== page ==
At the time I’m writing this, we are merely hours from what could be the most consequential election of our lifetime. Of course, when you’re reading this, we will most likely know who has won. But I hope you’ll finish this column anyway, if only to see how badly I might’ve missed the mark. So without further ado, here are some predictions for election night.
I’ll start with the presidential election. Unfortunately, the dirty secret of modern election prediction is that we have opinion polling that is very accurate. Simply relying on these polls has provided an accurate prediction in most modern elections. There are various poll aggregators of varying degrees of fame that use different methods to convert the large volume of state-by-state polling into a coherent election prediction. As of this writing, FiveThirtyEight, probably the most famous of these poll aggregating websites written by the recently polarizing Nate Silver of The New York Times, gives a 92-percent chance of Barack Obama winning re-election. I agree with Silver’s assessment that Obama is overwhelmingly likely to win the election. In terms of electoral votes, I think Obama will win by a smaller margin than in 2008 but will still win comfortably. In the end, I think Obama will win between 303 and 347 electoral votes depending on which way North Carolina and Florida swing. Personally, I’ll split the difference between the two and give Florida narrowly to Obama based on his turnout operation and generally positive reaction to how he’s handled Hurricane Sandy. I give North Carolina narrowly to Mitt Romney because of increased turnout of white male voters since 2008. Really, I think these could go either way. The popular vote is tougher to call because it is unclear how the displacement of populations by Hurricane Sandy will depress turnout in solidly blue states such as New Jersey and New York. My bold prediction is that Obama will end up winning about 51.5 percent of the popular vote.
In the Senate, polling has been a bit sparser but still common enough to give us an idea of what the outcomes are likely to be. In an election cycle where Democrats are defending 23 seats and Republicans are defending only 10, I believe the balance of the Senate will actually shift further to the left and come to rest at 54 Democrats and 46 Republicans, counting independents who are likely to caucus with Democrats. Such a conclusion would have been almost unthinkable three months ago, but stumbles by Republican candidates in Missouri and Indiana have opened the door for Democrats. I think they’ll capitalize. In the Massachusetts Senate race, Elizabeth Warren is generally viewed as a solid favorite because of favorable polling. I see no reason to think that such polling is wrong, so I think that Massachusetts will once again have two Democratic senators.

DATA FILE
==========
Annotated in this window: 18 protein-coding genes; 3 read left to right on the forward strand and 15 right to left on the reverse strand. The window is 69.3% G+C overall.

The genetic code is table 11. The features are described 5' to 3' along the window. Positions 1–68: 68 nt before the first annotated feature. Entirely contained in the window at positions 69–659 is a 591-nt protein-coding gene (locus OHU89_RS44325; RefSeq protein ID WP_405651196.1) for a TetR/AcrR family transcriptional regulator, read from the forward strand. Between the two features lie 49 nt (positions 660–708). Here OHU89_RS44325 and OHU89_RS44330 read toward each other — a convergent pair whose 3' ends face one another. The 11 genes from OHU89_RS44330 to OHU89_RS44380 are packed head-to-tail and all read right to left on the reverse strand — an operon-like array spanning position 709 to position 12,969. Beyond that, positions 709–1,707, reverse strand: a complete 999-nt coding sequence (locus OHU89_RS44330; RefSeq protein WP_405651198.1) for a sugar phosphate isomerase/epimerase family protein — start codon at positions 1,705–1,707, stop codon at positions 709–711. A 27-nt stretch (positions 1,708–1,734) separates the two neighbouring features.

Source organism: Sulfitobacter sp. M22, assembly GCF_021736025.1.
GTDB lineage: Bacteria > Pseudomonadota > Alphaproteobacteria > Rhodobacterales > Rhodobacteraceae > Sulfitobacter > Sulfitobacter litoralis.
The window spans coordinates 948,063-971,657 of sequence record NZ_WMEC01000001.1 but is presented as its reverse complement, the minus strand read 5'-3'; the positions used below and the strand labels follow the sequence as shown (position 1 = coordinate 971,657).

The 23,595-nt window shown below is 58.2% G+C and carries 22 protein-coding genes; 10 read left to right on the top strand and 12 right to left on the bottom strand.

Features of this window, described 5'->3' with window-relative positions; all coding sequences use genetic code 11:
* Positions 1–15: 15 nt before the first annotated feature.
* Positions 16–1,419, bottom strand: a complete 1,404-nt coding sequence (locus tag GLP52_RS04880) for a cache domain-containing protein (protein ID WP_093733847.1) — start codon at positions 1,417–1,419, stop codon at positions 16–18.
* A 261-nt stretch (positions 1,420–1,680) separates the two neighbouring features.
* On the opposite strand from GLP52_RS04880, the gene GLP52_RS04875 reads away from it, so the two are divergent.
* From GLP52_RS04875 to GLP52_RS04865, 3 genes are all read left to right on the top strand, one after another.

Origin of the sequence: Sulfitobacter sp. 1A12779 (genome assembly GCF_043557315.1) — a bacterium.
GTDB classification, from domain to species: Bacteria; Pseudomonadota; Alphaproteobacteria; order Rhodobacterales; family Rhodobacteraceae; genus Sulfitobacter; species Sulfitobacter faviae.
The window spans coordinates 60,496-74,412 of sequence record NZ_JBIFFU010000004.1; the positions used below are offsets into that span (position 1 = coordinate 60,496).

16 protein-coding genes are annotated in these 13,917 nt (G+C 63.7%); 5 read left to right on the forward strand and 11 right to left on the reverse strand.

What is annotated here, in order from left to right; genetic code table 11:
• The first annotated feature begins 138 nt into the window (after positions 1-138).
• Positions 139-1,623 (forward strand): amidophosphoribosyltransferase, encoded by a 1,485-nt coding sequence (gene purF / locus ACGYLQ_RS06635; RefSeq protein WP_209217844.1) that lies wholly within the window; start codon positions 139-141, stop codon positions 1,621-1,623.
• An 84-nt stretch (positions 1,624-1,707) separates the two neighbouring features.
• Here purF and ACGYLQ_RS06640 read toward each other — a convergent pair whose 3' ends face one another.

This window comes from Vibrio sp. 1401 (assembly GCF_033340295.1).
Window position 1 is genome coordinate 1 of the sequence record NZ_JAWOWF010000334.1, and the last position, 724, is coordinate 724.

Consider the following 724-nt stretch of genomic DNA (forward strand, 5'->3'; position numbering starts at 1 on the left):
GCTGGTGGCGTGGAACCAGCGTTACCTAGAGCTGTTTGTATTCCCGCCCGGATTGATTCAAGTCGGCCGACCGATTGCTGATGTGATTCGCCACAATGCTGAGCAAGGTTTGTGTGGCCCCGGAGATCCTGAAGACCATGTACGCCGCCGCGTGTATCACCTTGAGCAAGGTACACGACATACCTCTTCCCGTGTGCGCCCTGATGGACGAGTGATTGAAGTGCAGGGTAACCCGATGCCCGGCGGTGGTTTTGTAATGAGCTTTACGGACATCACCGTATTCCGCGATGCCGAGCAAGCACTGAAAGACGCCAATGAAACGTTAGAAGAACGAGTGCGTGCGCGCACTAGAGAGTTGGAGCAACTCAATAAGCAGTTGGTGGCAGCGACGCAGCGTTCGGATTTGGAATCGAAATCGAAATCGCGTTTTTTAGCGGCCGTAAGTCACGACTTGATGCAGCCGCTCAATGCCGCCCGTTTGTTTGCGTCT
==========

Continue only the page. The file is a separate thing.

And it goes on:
The House of Representatives is much more sparsely polled than either the elections for the presidency or the Senate, so making an informed assessment of how likely it is to shift one way or the other is much more difficult than in the other two. However, I think Democrats will make small gains on the order of five to 10 seats. Republicans would retain the majority in this scenario.
Those who know my political leanings might be unsurprised by the left-leaning tilt of my projections. I’m not sure that the polling data point to any conclusion other than the one I’ve drawn here, but it’s worth pointing out that I am far from perfectly confident in my projections. A 92-percent chance of victory means that Romney should win the election eight percent of the time. The polls could be wrong! That 8 percent might not seem like much, but it isn’t 0 percent. If I’m wrong, I fully expect to be laughed at for my confidence. I suppose that is the price of writing my predictions in a column. But no matter my level of confidence, I am still nervous (and excited) for election night. That is a feeling that I imagine anyone, no matter which side of the political divide they are on, can relate to. Regardless of how the election turned out for your side, I hope you’ll take a second to appreciate our American democracy. It’s pretty great. And then, once you’re done reflecting for a second, we can start speculating on who’s the favorite for 2016. (I hear Secretary of State Hillary Clinton has the inside track.)
Brian McGrail ’14 is a history and political economy double major from Arlington, Va. He lives in Morgan.